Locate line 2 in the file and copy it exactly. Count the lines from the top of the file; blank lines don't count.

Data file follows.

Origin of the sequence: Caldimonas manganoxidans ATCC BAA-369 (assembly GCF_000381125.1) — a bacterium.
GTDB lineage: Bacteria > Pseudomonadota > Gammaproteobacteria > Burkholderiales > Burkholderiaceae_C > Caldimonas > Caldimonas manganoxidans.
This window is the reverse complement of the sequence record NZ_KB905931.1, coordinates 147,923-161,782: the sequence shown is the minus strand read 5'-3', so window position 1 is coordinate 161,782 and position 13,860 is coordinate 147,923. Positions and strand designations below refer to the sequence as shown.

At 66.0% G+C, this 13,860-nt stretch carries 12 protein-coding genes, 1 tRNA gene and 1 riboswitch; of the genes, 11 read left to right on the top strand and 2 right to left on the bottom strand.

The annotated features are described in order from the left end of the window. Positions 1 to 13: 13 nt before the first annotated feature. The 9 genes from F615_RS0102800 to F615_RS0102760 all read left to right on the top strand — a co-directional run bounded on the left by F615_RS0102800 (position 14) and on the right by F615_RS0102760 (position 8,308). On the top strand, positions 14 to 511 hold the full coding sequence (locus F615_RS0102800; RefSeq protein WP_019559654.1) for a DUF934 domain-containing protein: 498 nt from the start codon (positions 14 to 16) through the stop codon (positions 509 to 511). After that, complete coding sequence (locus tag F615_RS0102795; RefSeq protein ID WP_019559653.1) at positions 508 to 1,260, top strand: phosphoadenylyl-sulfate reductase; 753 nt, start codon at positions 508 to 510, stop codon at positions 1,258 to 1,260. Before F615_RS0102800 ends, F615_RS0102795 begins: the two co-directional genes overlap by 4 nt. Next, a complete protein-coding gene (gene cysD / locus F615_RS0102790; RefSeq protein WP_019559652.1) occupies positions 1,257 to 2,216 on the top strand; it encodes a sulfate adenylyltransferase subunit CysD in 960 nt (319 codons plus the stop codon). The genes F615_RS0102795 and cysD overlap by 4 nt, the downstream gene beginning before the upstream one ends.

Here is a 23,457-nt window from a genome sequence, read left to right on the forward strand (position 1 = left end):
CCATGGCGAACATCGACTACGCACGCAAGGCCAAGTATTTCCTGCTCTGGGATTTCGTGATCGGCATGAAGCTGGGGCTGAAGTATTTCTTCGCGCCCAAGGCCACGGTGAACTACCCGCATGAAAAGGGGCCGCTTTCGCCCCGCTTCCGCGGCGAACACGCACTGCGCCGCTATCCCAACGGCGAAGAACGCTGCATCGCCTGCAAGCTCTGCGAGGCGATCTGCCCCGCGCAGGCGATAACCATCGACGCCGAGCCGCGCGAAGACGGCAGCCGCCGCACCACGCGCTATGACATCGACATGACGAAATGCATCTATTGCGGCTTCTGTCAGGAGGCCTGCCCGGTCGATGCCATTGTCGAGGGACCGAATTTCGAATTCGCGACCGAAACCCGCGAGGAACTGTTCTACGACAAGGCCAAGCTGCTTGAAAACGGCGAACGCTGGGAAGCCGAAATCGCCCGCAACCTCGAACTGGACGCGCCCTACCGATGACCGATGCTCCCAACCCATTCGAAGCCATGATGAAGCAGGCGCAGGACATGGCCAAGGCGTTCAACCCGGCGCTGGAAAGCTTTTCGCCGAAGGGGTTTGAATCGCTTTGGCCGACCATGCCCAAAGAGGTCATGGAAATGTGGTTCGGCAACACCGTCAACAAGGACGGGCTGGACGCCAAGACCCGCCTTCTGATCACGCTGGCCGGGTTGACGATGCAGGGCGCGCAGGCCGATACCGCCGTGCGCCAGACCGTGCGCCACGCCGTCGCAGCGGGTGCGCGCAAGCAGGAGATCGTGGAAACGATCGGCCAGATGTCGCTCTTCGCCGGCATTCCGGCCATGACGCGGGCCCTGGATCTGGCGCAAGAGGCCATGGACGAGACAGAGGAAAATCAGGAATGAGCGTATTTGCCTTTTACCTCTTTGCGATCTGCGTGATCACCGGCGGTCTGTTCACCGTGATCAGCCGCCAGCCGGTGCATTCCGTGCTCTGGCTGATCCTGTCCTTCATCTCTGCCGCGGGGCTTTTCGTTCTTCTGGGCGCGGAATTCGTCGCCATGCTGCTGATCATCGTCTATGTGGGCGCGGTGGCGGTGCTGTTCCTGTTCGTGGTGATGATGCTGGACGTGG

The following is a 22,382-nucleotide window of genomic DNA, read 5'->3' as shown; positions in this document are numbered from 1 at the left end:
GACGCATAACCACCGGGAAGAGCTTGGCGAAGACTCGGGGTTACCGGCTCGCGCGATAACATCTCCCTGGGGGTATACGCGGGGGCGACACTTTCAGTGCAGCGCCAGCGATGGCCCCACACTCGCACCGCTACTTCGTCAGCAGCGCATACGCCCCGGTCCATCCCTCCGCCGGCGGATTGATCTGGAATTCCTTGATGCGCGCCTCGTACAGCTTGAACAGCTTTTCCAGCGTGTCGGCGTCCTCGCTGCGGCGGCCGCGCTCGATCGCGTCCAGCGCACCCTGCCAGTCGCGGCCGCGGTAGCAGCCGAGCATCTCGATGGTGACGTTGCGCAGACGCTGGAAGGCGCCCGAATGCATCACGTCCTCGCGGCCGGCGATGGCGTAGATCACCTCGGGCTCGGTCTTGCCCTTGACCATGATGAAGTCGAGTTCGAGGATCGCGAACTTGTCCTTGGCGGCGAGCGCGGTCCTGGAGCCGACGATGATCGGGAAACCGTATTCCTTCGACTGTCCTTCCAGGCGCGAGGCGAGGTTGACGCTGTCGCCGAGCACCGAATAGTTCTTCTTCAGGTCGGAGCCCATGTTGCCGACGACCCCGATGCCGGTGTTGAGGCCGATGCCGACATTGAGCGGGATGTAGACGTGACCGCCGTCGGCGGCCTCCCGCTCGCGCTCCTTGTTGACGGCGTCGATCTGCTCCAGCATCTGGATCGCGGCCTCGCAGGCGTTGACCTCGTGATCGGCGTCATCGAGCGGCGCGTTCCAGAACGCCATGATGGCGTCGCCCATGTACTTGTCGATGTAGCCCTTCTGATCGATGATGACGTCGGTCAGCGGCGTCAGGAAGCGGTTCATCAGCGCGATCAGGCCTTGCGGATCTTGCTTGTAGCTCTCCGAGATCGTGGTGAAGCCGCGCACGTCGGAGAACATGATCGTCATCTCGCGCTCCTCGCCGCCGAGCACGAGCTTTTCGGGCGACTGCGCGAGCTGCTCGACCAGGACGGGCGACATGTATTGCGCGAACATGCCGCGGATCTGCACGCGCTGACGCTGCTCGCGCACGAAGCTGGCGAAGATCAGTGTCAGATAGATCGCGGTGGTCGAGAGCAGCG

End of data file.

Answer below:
GTDB lineage: Bacteria > Pseudomonadota > Gammaproteobacteria > Burkholderiales > Burkholderiaceae_C > Caldimonas > Caldimonas manganoxidans.